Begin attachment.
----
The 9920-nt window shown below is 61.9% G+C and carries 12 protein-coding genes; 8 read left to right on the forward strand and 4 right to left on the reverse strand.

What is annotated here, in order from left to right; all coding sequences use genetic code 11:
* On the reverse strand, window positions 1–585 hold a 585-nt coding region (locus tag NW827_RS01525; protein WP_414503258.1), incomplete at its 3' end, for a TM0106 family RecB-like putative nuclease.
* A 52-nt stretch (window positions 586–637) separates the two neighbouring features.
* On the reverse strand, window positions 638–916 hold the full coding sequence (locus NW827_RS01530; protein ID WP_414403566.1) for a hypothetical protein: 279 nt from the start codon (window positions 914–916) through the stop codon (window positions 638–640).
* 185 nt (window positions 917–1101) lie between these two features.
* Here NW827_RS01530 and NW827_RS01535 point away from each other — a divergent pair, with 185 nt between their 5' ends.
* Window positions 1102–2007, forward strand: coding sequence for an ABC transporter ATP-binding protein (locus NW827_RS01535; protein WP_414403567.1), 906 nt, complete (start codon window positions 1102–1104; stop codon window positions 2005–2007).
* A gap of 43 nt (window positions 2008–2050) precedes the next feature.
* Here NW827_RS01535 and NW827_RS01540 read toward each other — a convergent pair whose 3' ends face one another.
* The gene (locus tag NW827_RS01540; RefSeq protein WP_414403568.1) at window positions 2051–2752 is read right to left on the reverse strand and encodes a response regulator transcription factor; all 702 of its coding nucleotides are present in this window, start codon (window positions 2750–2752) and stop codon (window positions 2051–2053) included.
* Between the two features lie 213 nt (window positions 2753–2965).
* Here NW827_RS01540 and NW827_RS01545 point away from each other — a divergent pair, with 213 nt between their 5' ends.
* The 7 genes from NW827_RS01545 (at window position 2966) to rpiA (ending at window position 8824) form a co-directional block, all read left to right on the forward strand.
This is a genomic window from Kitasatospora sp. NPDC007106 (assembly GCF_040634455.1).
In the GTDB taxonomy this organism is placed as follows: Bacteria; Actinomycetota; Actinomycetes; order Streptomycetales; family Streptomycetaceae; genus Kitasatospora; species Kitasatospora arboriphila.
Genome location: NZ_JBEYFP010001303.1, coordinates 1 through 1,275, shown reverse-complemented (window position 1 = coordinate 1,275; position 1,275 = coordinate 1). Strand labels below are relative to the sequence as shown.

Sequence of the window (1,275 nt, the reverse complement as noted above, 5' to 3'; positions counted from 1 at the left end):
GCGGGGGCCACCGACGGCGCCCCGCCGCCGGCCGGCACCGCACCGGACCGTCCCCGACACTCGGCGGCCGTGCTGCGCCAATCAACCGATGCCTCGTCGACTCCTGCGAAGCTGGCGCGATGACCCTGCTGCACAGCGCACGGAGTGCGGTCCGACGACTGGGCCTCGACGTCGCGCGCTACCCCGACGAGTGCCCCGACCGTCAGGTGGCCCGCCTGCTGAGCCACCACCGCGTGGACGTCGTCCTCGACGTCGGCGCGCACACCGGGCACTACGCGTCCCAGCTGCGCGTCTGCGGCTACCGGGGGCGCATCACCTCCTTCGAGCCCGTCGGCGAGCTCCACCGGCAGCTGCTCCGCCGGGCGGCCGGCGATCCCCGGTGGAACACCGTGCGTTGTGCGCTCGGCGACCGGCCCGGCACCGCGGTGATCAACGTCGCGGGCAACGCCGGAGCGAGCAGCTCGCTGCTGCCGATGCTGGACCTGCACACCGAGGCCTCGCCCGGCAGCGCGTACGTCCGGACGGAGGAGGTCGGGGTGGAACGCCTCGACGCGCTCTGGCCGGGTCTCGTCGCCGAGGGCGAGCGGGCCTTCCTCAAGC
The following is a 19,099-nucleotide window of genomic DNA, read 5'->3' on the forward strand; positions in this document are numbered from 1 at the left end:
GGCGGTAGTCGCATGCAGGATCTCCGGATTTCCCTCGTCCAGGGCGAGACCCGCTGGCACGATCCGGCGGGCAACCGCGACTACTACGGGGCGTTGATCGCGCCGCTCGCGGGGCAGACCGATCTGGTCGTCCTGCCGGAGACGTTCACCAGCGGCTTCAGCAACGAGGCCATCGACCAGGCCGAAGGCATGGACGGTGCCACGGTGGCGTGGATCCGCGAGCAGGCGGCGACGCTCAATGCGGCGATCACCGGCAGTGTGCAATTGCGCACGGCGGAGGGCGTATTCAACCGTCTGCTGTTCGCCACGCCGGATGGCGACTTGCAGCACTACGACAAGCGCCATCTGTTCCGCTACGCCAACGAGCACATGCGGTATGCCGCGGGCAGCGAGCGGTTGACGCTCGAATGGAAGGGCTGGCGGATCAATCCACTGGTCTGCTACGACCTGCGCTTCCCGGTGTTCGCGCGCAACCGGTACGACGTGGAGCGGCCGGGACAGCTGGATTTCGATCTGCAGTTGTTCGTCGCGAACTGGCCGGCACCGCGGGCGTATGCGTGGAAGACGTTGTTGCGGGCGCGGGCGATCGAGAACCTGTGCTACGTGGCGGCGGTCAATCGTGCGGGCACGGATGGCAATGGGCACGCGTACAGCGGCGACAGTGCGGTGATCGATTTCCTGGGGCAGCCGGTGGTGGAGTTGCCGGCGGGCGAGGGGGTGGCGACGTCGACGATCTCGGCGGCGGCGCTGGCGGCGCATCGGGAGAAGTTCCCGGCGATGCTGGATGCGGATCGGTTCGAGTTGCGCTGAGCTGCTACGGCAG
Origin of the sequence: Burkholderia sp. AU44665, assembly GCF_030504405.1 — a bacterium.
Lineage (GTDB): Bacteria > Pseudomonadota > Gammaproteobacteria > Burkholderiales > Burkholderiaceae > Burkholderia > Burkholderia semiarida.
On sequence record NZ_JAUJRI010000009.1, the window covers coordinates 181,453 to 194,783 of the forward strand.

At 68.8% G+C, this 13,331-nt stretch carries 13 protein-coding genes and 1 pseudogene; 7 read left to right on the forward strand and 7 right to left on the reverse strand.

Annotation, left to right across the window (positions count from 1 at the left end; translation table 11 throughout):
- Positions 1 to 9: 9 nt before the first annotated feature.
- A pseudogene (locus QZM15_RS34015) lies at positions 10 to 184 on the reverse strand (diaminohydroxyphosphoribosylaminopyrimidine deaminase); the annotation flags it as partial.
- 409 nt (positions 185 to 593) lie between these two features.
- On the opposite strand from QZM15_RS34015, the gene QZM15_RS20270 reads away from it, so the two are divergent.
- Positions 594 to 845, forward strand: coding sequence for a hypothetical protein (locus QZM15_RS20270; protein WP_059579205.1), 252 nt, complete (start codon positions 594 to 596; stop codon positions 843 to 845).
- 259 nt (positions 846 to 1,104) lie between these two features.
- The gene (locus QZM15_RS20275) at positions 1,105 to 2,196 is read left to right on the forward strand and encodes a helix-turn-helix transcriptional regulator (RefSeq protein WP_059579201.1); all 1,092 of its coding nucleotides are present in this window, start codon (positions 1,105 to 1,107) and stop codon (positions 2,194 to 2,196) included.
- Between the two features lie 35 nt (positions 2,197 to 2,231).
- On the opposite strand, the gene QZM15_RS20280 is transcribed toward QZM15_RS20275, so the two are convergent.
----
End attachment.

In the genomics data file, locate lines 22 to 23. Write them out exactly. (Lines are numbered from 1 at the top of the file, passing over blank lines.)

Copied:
Origin of the sequence: Burkholderia sp. AU44665, assembly GCF_030504405.1 — a bacterium.
Lineage (GTDB): Bacteria > Pseudomonadota > Gammaproteobacteria > Burkholderiales > Burkholderiaceae > Burkholderia > Burkholderia semiarida.